The Ohio Supreme Court has delayed a condemned killer's execution to allow time for him to be treated for mental illness.
COLUMBUS, Ohio - The prosecutor who helped send the killer of a Youngstown store owner to death row told the state Parole Board on Tuesday that the condemned inmate should be spared because the crime didn't rise to the "heinous" level that deserves capital punishment.
Former Mahoning County prosecutor Gary Van Brocklin said he tried repeatedly to get John Eley to testify against another man he believes is the mastermind of the 1986 shooting in exchange for a lesser sentence.
That other man, Melvin Green, gave Eley the gun used in the shooting and told him to go into the store, which had banned Green for previous threats, Van Brocklin said via a video interview presented to the parole board.
"Basically, he set up the entire robbery," Van Brocklin said.
He also said that, while not making light of the death of Sinjil Market owner Ihsan Aydah, the robbery of the convenience store was the type of killing that was prosecuted more frequently as a death penalty case in the early days of the law. Ohio's current capital punishment law was enacted in 1981.
"It wasn't in the more heinous nature of cases that now receive the death penalty," Van Brocklin said.
It's not unusual for judges or prosecutors to change their mind about individual cases or the death penalty itself, but such testimony on behalf of a condemned inmate is relatively rare.
Eley, 63, is scheduled to die by injection July 26. He confessed to the killing to police and invoked his Fifth Amendment right to refuse to testify against Green, who was acquitted.
"I don't want to go through all this ritual," Eley told a court psychologist in 1987, according to a written presentation to the board by Paul Gains, the current Mahoning County prosecutor, who opposes clemency.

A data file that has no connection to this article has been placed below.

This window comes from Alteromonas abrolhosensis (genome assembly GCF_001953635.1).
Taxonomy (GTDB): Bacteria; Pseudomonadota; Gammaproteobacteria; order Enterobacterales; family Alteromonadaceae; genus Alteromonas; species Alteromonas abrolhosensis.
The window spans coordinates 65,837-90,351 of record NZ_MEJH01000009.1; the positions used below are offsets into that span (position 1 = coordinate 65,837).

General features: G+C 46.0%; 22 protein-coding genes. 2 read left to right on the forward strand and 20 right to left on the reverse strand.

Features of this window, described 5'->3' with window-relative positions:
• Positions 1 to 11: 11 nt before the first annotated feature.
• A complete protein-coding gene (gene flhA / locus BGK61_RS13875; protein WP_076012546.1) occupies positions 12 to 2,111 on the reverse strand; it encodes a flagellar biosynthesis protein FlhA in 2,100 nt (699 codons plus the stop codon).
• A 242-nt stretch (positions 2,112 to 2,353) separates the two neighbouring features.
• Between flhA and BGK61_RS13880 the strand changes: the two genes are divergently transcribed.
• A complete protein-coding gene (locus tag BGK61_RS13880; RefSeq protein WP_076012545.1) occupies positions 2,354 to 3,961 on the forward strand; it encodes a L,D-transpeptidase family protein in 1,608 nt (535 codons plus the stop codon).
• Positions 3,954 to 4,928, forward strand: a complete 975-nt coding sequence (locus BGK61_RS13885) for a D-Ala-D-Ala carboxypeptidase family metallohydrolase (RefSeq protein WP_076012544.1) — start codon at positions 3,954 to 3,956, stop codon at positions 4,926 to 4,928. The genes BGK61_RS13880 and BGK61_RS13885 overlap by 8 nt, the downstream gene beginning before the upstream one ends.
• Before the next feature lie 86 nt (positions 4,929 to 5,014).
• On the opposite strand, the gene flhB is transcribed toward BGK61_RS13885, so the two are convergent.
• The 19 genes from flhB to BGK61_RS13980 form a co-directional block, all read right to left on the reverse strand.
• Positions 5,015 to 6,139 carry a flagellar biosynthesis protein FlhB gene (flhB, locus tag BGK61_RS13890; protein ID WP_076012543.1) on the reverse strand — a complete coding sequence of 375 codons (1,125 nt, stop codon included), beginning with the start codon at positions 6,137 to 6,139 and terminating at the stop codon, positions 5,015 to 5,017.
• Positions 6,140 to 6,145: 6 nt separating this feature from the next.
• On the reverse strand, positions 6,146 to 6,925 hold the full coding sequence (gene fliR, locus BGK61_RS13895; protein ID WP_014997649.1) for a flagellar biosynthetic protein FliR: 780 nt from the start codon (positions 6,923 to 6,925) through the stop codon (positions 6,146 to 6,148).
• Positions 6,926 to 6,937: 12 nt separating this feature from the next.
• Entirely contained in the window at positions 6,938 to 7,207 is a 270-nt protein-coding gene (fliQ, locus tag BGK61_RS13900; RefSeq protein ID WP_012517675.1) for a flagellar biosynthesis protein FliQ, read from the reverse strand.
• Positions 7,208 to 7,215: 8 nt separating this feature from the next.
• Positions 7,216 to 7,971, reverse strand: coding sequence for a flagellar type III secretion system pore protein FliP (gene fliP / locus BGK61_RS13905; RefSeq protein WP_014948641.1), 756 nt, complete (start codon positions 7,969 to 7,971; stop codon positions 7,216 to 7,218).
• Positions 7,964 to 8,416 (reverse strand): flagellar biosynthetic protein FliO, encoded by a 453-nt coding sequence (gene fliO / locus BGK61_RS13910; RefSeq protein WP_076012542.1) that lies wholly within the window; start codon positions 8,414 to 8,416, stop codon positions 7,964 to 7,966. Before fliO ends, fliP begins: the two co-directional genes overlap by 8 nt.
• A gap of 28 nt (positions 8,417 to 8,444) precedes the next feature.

"I did it. I want to do my time," Eley said in that interview. "I don't want to talk about it. I'm sorry I did it, that's all."
Green, 54, is in prison and scheduled for release in October on charges he illegally carried a concealed weapon, had a gun in a car and possession of drugs. But he also faces the possibility of additional time for violating parole on a prior aggravated robbery conviction, according to state prison records. Those charges are unrelated to the Eley case.
Scott Krichbaum, who represented Green at trial in 1987, said Tuesday that the state had enough to charge Green but not to convict him.
"It's a common tactic to blame the other guy," Krichbaum, now a Mahoning County judge, said in a phone interview. "That's pretty standard in criminal defense."
Eley's attorneys based their argument for clemency around Green's role in the shooting. They also presented evidence that Eley came from an impoverished childhood, abused alcohol and drugs, had brain impairment and is mentally disabled and mentally ill.
Gains says Eley was a career criminal who showed no remorse over the shooting and whose IQ of 82 is well above the threshold of mental disability.
Gains presented evidence to the board that Eley withdrew his claim of mental disability eight years ago and that psychological reports from the trial draw opposite conclusions about mental illness and mental disability.
Gains noted Eley had already been to prison twice by the time of Aydah's slaying.
"And where Eley's attorneys now say that Melvin Green should be blamed for the crime, the evidence is unrebutted that Eley was the shooter, and that Eley went into the store alone while Green waited outside for Eley to subdue Mr. Aydah," Gains said in his board filing.
The board will make its recommendation next week to Republican Gov. John Kasich, who has the final say.
Tuesday's hearing came the same day a Cuyahoga County judge began a hearing on a death row inmate who received a last-minute reprieve last week.
Attorneys for Abdul Awkal are presenting witnesses and arguments to Judge Stuart Friedman that Awkal is mentally incompetent to be put to death for killing his estranged wife and brother-in-law in a Cleveland courthouse 20 years ago. The hearing continues Wednesday.
Attorneys say Awkal believes the CIA is orchestrating his execution. The state says courts and experts have previously ruled Awkal competent.
The reprieve that Awkal received from Kasich rescheduled his execution for June 20.
Andrew Welsh-Huggins can be reached at http://twitter.com/awhcolumbus .
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